Opportunities in tourism sector despite the escalating pandemic
By Frans Kwala
Founder of Riverside Lodge Katima Mulilo.
Namibia Wildlife Resorts together with the Namibia Tourism Board has been working closely with the Ministry of Tourism on revival strategies for the industry, in the process doing some amazing community work with a lasting impact on the local economy mainly through education and food security programmes.
A good example that Namibia could imitate is the ‘Year of Return’, Ghana’s 2019 initiative to attract foreign visitors, which proved to be a success.
That year alone Ghana experienced a 45% surge in visitors compared to 2018 and as stated by their Minister of Tourism, Barbara Oteng Gyasi, the set plan raked approximately US$1.9 billion into the economy. In line with this, from the outset of 2020, the country’s travel industry anticipated even more growth.
The negative impact has been significant, but the pandemic has also provided an opportunity for entrepreneurs to think creatively and find solutions to some of the obstacles that have arisen. A great example – ‘Encounter Ghana’, is creating an innovative technology solution for the tourism sector to improve the utilization of advanced technology in tourism.
The impact of the pandemic on the tourism industry cannot be overlooked. The UN World Tourism Organization has reported that international arrivals were down 74% worldwide through 2020 and that up to 100 million jobs were put at risk. Since the outbreak emerged, governments have been forced to splurge large amounts of funding into the health sector, leaving other strategic sectors to fall short in the budget of the country.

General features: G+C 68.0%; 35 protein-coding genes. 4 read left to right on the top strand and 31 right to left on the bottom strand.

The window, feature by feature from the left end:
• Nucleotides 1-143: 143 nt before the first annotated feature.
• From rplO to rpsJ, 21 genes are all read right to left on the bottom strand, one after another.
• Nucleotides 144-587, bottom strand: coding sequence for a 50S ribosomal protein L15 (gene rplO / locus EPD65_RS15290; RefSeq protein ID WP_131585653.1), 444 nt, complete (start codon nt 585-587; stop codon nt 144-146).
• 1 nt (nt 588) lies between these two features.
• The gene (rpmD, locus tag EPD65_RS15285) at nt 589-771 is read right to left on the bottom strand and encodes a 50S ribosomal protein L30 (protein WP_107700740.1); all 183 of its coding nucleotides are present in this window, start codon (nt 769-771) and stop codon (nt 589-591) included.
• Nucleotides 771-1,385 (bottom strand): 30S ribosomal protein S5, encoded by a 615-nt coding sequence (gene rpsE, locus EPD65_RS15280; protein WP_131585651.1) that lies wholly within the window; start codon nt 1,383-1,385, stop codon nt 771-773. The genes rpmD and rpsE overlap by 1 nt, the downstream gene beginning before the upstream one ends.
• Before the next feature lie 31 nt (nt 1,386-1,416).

Funds allocated to the most lucrative sector that contributes the most to the GDP of Namibia (tourism and mining), have been cut and allocated to the Covid relief plan.
Another area of concern is the increased cost of travelling such as the implemented system that requires all incoming tourists to carry out a Covid-19 test at a fee ranging from N$750 to N$1,500. This has discouraged a few individuals and is a current concern.
Many lodges and guest houses accumulated debts (in taxes and levies) due to the lack of business activity. The bills skyrocketed and lack of income has resulted in many owners facing bankruptcy and the fear of having to dispose of the property. Surely, the first 6 months of the outbreak saw several owners itching to sell.
Organizations such as Namibia Wildlife Resorts and privately-owned resorts are essential for economic recovery. The business model is based on supporting the local economy by locals supporting local resorts to keep their doors open.
As new ways are being created to address new and old challenges in this dented industry, much remains hopeful and perhaps the silver lining for our own Namibians to finally appreciate the beauty that Namibia has to offer to its own people.